DoJ: Ethereum expert helped North Korean sanctioning

Here’s a hint: if you’re trying to teach North Korea how to use cryptocurrency to circumvent sanctions, don’t post your visa on Twitter. Especially if the US State Department has warned you about it.

Virgil Griffith, the Ethereum Foundation’s Special Projects Lead, was arrested for precisely that, the Justice Department (DoJ) announced on November 29. Griffith, a Singapore resident and US citizen, was arrested at Los Angeles International Airport on November 28th – Thanksgiving Day.

Would a man with a haircut like this teach Kim Jong-Un about crypto smuggling? (via medium)

North Korea has hacked $ 2 billion worth of cryptocurrency exchanges in the past two years, according to a UN report. This includes the theft of $ 534 million in January 2018 from the Japanese exchange Coincheck.

The Democratic People’s Republic of Korea has been accused of using these funds to further develop nuclear weapons.

Griffith’s March 20, 2019 paper, “Ethereum Is Literally Breakthrough Technology” is one of four described on the Foundation’s Ethereum.org/learn website as “great starting points” for people new to Ethereum.

Vitalik Buterin’s video “Decentralizing Everything” is the first of these links.

The DoJ said Griffith has a PhD in Computing and Neural Systems from the California Institute of Technology

Twenty years in prison is also groundbreaking (via the Ethereum Foundation website).

An illegal target

“Although Griffith received warnings not to leave, he reportedly traveled to one of the United States’ main adversaries, North Korea, where he taught his audience how to use blockchain technology to evade sanctions,” said John Demers, assistant attorney general for national security, in a statement. “With this complaint, we begin the process of seeking justice for such behavior.”

The chief crypto thief Kim Jong-Un (via Pixabay).

Griffith faces up to 20 years in prison if convicted of conspiracy in violation of the International Emergency Economic Powers Act (IEEPA) and Executive Order 13466. These prohibit the export of goods, services or technology to the DPRK without a license from the Ministry of Finance.

The indictment alleges Griffith visited the DPRK in April to attend the Blockchain and Cryptocurrency Conference in Pyongyang from April 26-27.

Intentions versus actions

FBI Special Agent Brandon Cavanaugh said in the indictment that Griffith and “other attendees discussed how the DPRK could use blockchain and cryptocurrency technology to launder money and evade sanctions.”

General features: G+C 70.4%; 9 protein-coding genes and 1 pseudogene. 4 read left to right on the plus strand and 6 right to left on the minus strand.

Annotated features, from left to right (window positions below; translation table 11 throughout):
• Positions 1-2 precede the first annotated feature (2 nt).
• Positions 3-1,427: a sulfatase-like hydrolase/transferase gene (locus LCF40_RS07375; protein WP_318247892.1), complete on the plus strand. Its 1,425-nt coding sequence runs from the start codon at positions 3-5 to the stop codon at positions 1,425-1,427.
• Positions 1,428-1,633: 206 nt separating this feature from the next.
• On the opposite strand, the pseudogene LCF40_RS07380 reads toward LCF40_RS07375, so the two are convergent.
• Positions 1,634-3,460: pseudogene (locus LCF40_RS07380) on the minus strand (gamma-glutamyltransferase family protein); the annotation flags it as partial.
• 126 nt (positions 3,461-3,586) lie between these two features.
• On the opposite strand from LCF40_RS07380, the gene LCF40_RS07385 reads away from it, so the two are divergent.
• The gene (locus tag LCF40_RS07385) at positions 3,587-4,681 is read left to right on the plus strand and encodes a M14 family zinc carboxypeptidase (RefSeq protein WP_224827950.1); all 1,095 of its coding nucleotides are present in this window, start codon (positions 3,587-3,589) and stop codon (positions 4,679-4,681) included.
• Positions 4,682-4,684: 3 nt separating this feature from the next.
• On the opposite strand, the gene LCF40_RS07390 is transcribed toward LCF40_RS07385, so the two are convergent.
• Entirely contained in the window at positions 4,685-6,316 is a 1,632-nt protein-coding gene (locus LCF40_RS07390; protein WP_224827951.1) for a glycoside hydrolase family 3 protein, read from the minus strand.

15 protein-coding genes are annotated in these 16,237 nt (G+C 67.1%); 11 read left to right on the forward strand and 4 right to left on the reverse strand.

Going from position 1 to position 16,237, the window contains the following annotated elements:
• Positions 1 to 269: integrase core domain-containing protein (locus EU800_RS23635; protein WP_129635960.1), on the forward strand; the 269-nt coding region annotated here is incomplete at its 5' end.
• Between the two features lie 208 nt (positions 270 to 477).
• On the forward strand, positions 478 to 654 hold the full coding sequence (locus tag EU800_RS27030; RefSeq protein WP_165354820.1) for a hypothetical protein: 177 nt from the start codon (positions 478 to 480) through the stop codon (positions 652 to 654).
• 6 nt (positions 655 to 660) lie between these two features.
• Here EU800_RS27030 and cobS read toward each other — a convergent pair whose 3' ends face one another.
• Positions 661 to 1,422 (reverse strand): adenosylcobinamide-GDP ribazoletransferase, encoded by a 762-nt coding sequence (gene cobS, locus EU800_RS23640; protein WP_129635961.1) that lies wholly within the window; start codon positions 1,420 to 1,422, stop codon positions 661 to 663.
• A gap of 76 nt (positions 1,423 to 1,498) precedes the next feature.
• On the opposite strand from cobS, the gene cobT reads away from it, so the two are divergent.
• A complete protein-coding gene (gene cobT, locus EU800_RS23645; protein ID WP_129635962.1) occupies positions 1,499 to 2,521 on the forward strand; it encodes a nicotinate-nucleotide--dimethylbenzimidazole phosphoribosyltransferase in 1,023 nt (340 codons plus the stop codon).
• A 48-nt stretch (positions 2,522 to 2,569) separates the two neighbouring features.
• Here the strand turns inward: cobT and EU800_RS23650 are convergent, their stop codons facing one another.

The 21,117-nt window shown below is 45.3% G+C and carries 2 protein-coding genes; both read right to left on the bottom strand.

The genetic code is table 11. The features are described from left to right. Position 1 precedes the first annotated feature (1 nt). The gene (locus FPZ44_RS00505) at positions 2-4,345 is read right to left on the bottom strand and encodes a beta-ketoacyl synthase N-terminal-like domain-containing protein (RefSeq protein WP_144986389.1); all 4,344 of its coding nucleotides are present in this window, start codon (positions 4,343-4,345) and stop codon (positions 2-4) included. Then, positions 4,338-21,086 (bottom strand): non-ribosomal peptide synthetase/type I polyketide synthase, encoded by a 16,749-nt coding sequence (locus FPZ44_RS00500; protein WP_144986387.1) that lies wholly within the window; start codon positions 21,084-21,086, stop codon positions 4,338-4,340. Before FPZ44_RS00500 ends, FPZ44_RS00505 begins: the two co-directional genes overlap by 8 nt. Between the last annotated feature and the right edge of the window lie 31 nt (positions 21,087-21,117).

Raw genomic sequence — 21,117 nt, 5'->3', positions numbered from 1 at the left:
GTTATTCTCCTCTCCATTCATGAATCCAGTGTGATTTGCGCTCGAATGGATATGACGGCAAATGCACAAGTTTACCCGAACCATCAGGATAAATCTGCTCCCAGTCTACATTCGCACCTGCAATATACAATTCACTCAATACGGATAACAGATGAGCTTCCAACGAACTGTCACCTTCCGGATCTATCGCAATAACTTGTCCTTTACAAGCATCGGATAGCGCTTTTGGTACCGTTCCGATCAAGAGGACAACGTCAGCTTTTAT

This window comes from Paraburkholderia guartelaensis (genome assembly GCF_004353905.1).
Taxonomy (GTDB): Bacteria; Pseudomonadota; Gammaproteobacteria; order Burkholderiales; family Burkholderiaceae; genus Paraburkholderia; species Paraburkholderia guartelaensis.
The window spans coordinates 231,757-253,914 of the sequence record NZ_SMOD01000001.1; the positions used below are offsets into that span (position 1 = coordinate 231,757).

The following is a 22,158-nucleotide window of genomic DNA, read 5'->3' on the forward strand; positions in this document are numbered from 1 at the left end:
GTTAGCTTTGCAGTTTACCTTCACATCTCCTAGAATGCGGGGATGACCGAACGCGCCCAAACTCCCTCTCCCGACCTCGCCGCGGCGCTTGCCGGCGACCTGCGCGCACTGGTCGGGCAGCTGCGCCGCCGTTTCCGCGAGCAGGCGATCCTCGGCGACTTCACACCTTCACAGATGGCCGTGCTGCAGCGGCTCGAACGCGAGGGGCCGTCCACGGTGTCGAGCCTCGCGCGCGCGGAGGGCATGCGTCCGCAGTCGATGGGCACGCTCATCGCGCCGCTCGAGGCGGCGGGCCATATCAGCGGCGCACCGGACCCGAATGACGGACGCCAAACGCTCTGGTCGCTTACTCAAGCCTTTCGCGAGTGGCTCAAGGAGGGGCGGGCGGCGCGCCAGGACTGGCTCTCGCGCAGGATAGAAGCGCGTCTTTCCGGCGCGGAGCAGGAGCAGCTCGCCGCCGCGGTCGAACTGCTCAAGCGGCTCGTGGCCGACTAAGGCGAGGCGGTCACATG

Regardless of US Attorney Berman’s characterization of Griffith’s behavior at the conference, once you read the indictment, his intentions become somewhat vague.

Dogecoin Doge would hang out with a bad person (via Twitter).

For one thing, Griffith’s presentation was titled “Blockchain and Peace,” and the issues Cavanaugh described are very simple.

In the current presentation, Griffith discussed “how blockchain technology, including a ‘smart contract’, could be used to benefit the DPRK,” said Cavanaugh. “Griffith identified several participants in the DPRK Cryptocurrency Conference who asked more specific questions to Griffith during his presentation and sparked discussions on technical topics such as ‘Proof of Work’ versus ‘Proof of Stake’.”

None of them are directly about circumventing sanctions. But both the IEEPA and the Executive Ordinance, which has been in force since 2008, are very broad.

Cavanaugh also said that Griffith admitted in a November 12 interview that his presentation was “a ‘non-zero tech transfer’, that is, a transfer of technical knowledge from Griffith to other participants”.

SMS are forever

Griffith “agreed in writing to his cell phone being searched,” added the agent.

That search, Cavanaugh said, showed that Griffith knew the DPRK’s interest in cryptocurrencies was threatening.

He said the search revealed text messages on November 26, 2018 with an unnamed person who asked Griffith, “In sum and substance, what interest North Korea has in cryptocurrency. Griffith replied in a concise and factual manner: “Probably to avoid sanctions … who knows.”

An (alleged) smoking weapon (via the Ministry of Justice).

This was followed by an Aug. 6 text message with another person in which Griffith said he had to send an unnamed amount of cryptocurrency between North and South Korea, Cavanaugh noted in the indictment. “In response to this, Individual-2 asked in sum and substance: ‘Doesn’t that violate the sanctions?’ Griffith replied, ‘It is,’ ”Cavanaugh said.

An even more (alleged) smoking weapon (via the Ministry of Justice).

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